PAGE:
Ontario’s doctors expect the demand for mental health and addictions care will exist and grow for years after the COVID-19 pandemic, if history is any guide.
OHIP data suggests that Ontarians sought more mental health care from their doctors, for issues other than substance abuse, from March to December 2020 than for the same period in 2019.
Mental health diagnoses directly attributed to the 1918 Influenza Pandemic continued for another six years afterward. Studies of people who had to isolate or quarantine during SARS showed they experienced post-traumatic stress disorder and depression afterward.
“This past year has been exceptionally, unprecedentedly, stressful,” said Dr. Samantha Hill, president of the Ontario Medical Association. “Ontarians worried about contracting COVID-19 or having a loved one do so; about finances and job security; about their children and parents tolerating the loneliness and isolation. To make matters worse, we did so without our usual coping mechanisms. We have been unable to hug each other, to surround ourselves with friends and family or to ‘get away.’ It’s been harder than usual to go to the gym, to access psychological therapy and even buy groceries. Prolonged stress like this taxes our mental and physical health. The resulting need for mental health services further increases the pandemic deficit of health care.”
OHIP data analyzed by the Ontario Medical Association suggests:
- At the start of the pandemic (March to July 2020), the number of visits to physicians for major and other mental health conditions was about the same as the previous year, possibly due to a lack of personal protective equipment in certain settings that limited in-person visits.
- There was an almost 8 per cent increase in major mental health visits and an almost 12 per cent increase in other mental health visits from August to December 2020 as more physicians and patients began using and receiving virtual care.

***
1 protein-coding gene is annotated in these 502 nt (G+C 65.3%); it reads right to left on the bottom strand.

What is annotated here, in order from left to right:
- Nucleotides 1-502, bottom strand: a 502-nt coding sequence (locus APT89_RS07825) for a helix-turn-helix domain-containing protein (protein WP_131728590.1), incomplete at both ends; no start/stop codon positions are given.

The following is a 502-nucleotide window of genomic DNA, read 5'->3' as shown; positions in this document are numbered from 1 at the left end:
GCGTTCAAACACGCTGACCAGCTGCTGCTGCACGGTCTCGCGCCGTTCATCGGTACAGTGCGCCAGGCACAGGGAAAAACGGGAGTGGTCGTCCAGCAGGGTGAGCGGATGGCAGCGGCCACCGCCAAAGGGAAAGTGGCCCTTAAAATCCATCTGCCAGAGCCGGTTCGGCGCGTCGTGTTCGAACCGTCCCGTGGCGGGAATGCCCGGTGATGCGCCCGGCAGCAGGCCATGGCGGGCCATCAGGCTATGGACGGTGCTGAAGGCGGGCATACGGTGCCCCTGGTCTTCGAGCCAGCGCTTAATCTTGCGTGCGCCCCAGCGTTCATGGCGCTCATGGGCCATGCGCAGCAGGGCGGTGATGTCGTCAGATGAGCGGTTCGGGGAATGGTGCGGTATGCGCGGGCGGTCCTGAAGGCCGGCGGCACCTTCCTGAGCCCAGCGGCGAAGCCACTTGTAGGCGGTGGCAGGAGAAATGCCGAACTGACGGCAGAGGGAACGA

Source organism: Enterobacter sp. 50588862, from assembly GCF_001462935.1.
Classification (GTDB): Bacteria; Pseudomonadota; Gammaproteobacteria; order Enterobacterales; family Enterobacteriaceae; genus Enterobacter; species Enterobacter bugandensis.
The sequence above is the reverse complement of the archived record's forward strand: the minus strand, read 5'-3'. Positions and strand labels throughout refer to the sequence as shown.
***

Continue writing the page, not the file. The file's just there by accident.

- There was a drop of nearly 13 per cent recorded for visits to physicians for substance abuse issues during the pandemic (March to December 2020), compared with the same part of 2019; this patient population is challenging to reach, probably does not respond well to virtual care and may have experienced high levels of disruption in housing and job security during the pandemic.
These statistics reflect only those mental health and addictions services provided by physicians and billed to OHIP. These services are also provided in Ontario by other health-care professionals and through employee assistance programs or private billings.
The OMA is studying these statistics to better understand what they mean and how doctors can address existing and post-pandemic mental health needs. It’s possible that the number of visits for mental health and addictions services may be even higher than initial figures suggest.
“Ontario’s doctors will continue to work with the government to provide the mental health and addiction supports needed for both patients and health-care workers,” said OMA CEO Allan O’Dette. “The stronger our overall health-care system is, the better able we are to look after all aspects of our own and our community’s well-being.”